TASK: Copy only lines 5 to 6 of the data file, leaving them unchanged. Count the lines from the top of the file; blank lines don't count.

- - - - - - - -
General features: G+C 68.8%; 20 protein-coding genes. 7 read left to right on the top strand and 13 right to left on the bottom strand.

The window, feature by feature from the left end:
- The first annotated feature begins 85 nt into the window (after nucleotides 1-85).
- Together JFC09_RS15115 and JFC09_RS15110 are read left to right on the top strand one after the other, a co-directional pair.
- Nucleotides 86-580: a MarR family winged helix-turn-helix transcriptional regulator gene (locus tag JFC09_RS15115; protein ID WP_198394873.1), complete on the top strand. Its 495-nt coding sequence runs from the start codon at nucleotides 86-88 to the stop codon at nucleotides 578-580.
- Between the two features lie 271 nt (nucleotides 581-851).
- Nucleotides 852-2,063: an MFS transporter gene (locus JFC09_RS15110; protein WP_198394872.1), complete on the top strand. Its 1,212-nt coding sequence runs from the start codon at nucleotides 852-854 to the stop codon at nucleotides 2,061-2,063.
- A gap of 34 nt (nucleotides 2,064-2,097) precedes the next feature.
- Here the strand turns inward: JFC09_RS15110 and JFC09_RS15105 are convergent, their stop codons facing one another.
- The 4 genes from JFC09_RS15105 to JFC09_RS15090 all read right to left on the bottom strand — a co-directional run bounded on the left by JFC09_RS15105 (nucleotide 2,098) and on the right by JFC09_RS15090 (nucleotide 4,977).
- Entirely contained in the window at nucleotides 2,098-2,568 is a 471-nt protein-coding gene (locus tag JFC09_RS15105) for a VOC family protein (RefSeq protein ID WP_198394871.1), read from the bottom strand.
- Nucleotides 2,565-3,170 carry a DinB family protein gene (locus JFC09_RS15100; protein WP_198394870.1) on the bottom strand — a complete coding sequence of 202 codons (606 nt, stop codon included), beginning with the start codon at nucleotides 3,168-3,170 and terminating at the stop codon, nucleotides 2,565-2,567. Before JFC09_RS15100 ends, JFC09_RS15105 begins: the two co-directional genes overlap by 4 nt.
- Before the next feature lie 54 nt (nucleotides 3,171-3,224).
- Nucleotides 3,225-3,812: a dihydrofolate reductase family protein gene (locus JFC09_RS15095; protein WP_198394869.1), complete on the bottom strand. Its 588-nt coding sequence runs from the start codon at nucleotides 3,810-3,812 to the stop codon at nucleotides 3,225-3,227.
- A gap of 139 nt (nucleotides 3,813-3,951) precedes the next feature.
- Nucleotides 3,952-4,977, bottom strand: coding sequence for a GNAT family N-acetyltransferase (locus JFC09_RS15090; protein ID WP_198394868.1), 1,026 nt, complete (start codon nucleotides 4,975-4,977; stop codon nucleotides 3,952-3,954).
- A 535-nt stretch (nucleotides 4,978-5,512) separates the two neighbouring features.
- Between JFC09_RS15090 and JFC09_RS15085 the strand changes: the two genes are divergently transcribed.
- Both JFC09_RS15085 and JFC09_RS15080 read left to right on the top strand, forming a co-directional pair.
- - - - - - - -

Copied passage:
- Nucleotides 86-580: a MarR family winged helix-turn-helix transcriptional regulator gene (locus tag JFC09_RS15115; protein ID WP_198394873.1), complete on the top strand. Its 495-nt coding sequence runs from the start codon at nucleotides 86-88 to the stop codon at nucleotides 578-580.
- Between the two features lie 271 nt (nucleotides 581-851).